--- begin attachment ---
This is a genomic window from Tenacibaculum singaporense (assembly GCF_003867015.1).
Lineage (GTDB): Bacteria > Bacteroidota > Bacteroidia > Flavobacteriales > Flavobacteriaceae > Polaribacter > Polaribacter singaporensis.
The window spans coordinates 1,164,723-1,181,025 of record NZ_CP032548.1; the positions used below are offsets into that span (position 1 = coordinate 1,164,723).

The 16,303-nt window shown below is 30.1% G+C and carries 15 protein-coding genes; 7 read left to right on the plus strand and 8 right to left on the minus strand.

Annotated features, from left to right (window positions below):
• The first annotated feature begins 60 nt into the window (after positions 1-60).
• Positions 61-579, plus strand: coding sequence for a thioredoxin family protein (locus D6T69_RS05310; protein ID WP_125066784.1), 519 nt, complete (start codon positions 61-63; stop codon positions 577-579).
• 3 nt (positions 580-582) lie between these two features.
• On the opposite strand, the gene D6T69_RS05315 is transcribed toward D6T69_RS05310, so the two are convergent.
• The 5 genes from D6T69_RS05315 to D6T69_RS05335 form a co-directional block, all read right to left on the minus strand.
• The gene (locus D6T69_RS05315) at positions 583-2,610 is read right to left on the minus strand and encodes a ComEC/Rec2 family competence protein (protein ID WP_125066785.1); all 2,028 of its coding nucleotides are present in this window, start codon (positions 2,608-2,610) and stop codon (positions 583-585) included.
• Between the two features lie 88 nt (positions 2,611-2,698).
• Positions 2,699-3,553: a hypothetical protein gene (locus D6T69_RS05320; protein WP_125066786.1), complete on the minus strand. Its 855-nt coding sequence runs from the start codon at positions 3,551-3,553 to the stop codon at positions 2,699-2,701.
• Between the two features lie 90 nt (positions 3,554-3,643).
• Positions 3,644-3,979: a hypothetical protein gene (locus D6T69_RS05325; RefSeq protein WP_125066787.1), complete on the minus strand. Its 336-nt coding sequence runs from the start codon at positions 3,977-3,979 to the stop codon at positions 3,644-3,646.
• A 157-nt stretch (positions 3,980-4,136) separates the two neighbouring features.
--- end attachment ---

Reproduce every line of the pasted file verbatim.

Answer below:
This is a genomic window from Tenacibaculum singaporense (assembly GCF_003867015.1).
Lineage (GTDB): Bacteria > Bacteroidota > Bacteroidia > Flavobacteriales > Flavobacteriaceae > Polaribacter > Polaribacter singaporensis.
The window spans coordinates 1,164,723-1,181,025 of record NZ_CP032548.1; the positions used below are offsets into that span (position 1 = coordinate 1,164,723).

The 16,303-nt window shown below is 30.1% G+C and carries 15 protein-coding genes; 7 read left to right on the plus strand and 8 right to left on the minus strand.

Annotated features, from left to right (window positions below):
• The first annotated feature begins 60 nt into the window (after positions 1-60).
• Positions 61-579, plus strand: coding sequence for a thioredoxin family protein (locus D6T69_RS05310; protein ID WP_125066784.1), 519 nt, complete (start codon positions 61-63; stop codon positions 577-579).
• 3 nt (positions 580-582) lie between these two features.
• On the opposite strand, the gene D6T69_RS05315 is transcribed toward D6T69_RS05310, so the two are convergent.
• The 5 genes from D6T69_RS05315 to D6T69_RS05335 form a co-directional block, all read right to left on the minus strand.
• The gene (locus D6T69_RS05315) at positions 583-2,610 is read right to left on the minus strand and encodes a ComEC/Rec2 family competence protein (protein ID WP_125066785.1); all 2,028 of its coding nucleotides are present in this window, start codon (positions 2,608-2,610) and stop codon (positions 583-585) included.
• Between the two features lie 88 nt (positions 2,611-2,698).
• Positions 2,699-3,553: a hypothetical protein gene (locus D6T69_RS05320; protein WP_125066786.1), complete on the minus strand. Its 855-nt coding sequence runs from the start codon at positions 3,551-3,553 to the stop codon at positions 2,699-2,701.
• Between the two features lie 90 nt (positions 3,554-3,643).
• Positions 3,644-3,979: a hypothetical protein gene (locus D6T69_RS05325; RefSeq protein WP_125066787.1), complete on the minus strand. Its 336-nt coding sequence runs from the start codon at positions 3,977-3,979 to the stop codon at positions 3,644-3,646.
• A 157-nt stretch (positions 3,980-4,136) separates the two neighbouring features.